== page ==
Dinah Washington was my Godmother. Quincy Jones was her number one arranger. That’s how I met him and how he became my Godfather. And my dad was a jazz musician – he played with Fletcher Henderson and Earl “Fatha” Hines and backed up Lena Horne and Billy Eckstein. So I grew up in that world as did Natalie. When you grow up in a style of music – not just listening to it on records but breathing in its atmosphere as we both did – it gives you a leg-up on that style. Back in the day when you were singing Jazz, the whole purpose of a singer was to sound as much like an instrument as you could. Today, yes there are people that love Ella, listen to her records and try to cop her thing. But Ella got her thing directly from Dizzy – he would play licks for her on his trumpet and she would sing them back which is where her whole scatting thing came from. Well, guess what? I worked with Dizzy and Natalie knew Dizzy.

Now, if you’re living in a house with Nat King Cole and you care about music, you’re gonna be a bad b****! It’s in the blood, it’s in the sub-cortex of your brain and it’s something that you can infuse into everything you do. That was Natalie.

Another advantage Natalie and I shared is we grew up in the middle of all these incredible musical moments. When The Beatles were making records, Sinatra was making records and Marvin Gaye was making records. Led Zeppelin and Jimi Hendrix were doing stuff while Motown was doing stuff – all elements that we were able to draw upon.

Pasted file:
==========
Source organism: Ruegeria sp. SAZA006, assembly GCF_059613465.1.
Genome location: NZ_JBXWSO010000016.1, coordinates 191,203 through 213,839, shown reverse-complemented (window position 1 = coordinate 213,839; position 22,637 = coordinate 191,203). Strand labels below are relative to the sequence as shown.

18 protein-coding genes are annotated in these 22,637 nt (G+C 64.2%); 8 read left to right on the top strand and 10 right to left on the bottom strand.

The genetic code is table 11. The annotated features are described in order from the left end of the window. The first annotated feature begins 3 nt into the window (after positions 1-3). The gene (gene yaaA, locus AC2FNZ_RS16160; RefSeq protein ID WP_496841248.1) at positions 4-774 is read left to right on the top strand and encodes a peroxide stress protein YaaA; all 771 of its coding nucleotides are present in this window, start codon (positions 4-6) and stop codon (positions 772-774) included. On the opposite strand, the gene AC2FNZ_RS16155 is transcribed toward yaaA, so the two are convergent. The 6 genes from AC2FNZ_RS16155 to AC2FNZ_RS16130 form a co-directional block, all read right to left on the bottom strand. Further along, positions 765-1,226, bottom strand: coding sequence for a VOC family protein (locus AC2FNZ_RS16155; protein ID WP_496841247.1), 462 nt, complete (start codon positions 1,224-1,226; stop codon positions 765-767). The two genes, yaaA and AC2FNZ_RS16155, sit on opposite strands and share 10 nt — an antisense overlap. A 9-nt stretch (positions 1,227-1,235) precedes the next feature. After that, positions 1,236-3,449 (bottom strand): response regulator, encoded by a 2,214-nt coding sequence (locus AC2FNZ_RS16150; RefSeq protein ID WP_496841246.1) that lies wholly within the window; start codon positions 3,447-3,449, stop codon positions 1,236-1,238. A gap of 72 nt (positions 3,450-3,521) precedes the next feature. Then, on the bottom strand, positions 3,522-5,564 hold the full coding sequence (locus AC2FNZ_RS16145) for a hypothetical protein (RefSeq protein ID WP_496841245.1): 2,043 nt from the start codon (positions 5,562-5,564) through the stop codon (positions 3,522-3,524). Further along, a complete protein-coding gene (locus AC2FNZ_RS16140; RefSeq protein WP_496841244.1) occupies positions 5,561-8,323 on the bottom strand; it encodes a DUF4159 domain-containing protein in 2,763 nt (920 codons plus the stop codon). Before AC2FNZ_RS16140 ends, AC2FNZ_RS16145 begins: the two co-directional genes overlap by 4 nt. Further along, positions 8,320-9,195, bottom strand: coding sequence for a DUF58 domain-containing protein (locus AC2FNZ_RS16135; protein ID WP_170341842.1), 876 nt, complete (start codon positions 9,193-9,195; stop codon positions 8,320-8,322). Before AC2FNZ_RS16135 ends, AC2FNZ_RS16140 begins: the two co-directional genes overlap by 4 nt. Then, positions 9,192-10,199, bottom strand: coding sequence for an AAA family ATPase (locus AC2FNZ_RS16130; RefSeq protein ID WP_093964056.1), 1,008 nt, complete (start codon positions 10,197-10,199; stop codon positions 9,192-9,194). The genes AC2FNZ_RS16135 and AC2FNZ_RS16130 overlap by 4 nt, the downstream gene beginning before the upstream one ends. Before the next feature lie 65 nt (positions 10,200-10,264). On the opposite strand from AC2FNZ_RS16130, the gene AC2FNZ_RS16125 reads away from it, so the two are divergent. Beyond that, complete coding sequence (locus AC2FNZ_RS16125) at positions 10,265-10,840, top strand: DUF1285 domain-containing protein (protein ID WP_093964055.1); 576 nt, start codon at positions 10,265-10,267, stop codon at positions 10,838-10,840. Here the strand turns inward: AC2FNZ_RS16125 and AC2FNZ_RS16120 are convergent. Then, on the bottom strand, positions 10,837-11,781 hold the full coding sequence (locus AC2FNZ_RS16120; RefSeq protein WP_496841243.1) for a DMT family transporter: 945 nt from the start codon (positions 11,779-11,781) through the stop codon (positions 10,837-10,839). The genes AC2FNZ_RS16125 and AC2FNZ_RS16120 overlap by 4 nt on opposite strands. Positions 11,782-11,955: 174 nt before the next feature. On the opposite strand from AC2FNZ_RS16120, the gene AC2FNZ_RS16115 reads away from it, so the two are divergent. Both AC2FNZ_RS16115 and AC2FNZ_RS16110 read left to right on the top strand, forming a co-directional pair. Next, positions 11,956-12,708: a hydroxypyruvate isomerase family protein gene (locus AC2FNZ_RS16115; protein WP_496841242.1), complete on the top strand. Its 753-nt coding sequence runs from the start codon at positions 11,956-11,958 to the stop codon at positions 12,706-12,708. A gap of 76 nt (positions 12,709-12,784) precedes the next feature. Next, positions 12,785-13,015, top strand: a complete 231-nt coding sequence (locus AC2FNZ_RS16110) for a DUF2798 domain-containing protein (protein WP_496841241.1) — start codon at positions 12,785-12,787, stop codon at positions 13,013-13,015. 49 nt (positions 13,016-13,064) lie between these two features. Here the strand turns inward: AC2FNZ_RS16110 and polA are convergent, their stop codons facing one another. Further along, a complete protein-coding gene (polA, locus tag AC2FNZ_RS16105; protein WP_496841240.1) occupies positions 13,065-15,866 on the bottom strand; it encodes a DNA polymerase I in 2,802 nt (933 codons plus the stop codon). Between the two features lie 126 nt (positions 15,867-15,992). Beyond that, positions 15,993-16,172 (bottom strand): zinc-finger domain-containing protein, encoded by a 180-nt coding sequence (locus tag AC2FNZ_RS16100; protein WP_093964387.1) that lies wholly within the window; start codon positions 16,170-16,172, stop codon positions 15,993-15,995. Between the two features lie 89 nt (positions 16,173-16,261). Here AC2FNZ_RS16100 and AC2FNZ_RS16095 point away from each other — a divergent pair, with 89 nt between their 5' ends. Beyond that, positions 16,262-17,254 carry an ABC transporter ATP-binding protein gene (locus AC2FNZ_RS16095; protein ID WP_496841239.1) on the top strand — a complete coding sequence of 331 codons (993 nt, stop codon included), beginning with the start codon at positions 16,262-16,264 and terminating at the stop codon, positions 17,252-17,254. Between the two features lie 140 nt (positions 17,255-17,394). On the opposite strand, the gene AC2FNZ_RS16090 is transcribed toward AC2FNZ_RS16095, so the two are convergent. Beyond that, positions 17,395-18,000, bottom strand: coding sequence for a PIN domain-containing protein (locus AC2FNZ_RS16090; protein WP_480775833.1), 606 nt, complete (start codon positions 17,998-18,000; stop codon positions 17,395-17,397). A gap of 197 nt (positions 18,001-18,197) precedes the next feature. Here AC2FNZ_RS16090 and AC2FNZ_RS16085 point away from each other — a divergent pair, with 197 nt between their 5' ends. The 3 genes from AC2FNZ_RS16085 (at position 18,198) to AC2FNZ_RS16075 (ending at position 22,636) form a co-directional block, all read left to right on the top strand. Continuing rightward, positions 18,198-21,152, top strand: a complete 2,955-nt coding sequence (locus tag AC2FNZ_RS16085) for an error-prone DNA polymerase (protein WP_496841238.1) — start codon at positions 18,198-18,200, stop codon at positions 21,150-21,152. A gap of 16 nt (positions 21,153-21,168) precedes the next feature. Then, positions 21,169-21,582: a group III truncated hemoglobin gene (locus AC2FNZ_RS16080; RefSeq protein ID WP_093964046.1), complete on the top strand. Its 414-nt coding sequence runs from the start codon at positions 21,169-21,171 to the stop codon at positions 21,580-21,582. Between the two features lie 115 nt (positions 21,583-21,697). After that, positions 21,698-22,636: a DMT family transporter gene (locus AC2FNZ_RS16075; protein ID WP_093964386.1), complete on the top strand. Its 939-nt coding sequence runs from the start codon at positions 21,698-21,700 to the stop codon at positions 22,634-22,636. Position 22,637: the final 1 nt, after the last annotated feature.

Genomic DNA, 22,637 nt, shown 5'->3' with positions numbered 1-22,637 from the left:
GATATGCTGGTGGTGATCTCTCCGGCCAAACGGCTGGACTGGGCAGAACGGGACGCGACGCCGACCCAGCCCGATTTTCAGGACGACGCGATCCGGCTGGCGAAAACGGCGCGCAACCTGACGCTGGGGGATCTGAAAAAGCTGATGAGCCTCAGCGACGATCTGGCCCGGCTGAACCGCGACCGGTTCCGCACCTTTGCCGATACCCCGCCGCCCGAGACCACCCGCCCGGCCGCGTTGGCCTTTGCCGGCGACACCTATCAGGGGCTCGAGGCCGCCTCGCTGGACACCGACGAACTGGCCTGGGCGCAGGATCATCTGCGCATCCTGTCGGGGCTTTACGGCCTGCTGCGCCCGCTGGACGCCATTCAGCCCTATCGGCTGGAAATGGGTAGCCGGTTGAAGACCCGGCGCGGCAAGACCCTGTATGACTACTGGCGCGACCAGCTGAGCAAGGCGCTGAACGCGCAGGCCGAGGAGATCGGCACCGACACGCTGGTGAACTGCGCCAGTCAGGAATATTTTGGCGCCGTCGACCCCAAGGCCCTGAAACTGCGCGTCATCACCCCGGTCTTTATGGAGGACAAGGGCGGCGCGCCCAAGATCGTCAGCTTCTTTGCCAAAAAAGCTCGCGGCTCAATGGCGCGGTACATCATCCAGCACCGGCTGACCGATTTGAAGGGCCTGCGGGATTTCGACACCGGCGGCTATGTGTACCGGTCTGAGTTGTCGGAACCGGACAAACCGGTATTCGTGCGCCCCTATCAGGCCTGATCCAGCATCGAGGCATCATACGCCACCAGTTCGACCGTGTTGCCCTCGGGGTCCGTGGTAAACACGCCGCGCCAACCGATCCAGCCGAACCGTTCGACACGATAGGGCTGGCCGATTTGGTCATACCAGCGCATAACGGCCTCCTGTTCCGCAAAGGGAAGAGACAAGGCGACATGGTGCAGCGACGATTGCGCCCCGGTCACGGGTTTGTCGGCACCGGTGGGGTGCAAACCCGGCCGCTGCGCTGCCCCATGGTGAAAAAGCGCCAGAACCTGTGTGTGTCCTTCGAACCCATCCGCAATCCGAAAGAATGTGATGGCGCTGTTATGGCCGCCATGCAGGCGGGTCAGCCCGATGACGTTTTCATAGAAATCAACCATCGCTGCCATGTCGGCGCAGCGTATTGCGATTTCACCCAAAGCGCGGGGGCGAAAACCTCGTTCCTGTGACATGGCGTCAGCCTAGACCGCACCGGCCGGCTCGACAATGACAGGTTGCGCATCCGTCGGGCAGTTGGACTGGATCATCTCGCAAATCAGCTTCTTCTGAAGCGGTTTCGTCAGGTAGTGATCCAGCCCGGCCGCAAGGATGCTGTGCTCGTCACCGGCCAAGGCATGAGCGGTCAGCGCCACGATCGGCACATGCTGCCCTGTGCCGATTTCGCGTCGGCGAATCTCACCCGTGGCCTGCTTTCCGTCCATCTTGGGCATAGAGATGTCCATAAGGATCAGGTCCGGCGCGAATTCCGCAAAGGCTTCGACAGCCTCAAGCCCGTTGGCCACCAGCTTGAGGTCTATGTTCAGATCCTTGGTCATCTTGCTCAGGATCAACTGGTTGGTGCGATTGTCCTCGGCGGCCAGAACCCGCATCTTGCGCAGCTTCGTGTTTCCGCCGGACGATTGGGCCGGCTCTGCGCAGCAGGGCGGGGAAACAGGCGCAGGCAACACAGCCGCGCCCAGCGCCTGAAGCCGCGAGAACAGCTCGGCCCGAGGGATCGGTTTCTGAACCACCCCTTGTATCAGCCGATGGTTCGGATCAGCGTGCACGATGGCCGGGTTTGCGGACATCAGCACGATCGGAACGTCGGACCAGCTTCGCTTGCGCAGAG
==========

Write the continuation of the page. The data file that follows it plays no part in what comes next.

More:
What Natalie Cole did musically at the time she did it was tremendously profound. I know because we were running tandem musically, genre-wise. She got her string arranger for her album of standards project because I had just done one that needed straight ahead strings. We brought Marty Paich out of retirement to do my album, The Real Me. He never stopped working after that. (Jewish voice) “Hey, Marty’s still alive over there!”

I told Natalie early on that she should do something with her dad. She used to tell me, “I can’t do that yet… Just the idea of having headphones on with him singing inside my head right now is more than I can handle emotionally.” I was so thrilled when she finally decided to go there because we both met with tremendous resistance from the powers that be to do that kind of music at that time.